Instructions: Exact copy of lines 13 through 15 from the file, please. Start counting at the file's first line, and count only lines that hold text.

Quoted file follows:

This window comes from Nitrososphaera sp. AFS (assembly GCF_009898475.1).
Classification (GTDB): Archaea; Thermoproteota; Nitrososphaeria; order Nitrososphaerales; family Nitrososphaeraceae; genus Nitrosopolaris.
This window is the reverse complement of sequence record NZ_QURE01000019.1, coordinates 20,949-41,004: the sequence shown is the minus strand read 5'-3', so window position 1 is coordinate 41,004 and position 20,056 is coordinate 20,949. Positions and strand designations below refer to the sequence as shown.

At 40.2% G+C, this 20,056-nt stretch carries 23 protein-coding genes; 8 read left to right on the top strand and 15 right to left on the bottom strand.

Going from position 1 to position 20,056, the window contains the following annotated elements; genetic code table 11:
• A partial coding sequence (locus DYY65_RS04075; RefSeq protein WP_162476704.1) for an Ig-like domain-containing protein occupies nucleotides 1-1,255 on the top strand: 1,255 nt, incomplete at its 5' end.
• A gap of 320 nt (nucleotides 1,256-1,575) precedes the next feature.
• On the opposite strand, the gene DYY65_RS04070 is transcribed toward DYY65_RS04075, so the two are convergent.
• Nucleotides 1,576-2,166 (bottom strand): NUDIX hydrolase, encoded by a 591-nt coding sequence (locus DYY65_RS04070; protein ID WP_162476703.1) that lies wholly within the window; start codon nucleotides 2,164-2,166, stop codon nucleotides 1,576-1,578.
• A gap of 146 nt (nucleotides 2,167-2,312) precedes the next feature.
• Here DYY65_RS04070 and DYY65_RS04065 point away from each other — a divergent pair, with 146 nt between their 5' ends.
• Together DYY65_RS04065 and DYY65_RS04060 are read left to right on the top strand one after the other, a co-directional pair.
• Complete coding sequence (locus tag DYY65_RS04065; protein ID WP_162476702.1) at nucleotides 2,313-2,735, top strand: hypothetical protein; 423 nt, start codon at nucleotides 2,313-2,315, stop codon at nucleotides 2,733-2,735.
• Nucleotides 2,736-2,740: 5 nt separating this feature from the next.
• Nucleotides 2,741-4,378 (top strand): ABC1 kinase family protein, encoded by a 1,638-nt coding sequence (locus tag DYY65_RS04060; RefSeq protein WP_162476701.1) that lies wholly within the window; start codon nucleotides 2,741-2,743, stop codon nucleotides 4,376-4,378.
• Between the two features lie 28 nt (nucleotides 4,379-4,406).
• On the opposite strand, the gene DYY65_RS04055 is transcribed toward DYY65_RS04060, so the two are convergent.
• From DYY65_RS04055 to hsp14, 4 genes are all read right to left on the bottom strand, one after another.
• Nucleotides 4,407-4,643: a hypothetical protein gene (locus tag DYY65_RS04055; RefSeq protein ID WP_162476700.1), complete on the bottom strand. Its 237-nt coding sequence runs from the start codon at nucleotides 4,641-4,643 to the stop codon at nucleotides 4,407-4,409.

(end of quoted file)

• Complete coding sequence (locus tag DYY65_RS04065; protein ID WP_162476702.1) at nucleotides 2,313-2,735, top strand: hypothetical protein; 423 nt, start codon at nucleotides 2,313-2,315, stop codon at nucleotides 2,733-2,735.
• Nucleotides 2,736-2,740: 5 nt separating this feature from the next.
• Nucleotides 2,741-4,378 (top strand): ABC1 kinase family protein, encoded by a 1,638-nt coding sequence (locus tag DYY65_RS04060; RefSeq protein WP_162476701.1) that lies wholly within the window; start codon nucleotides 2,741-2,743, stop codon nucleotides 4,376-4,378.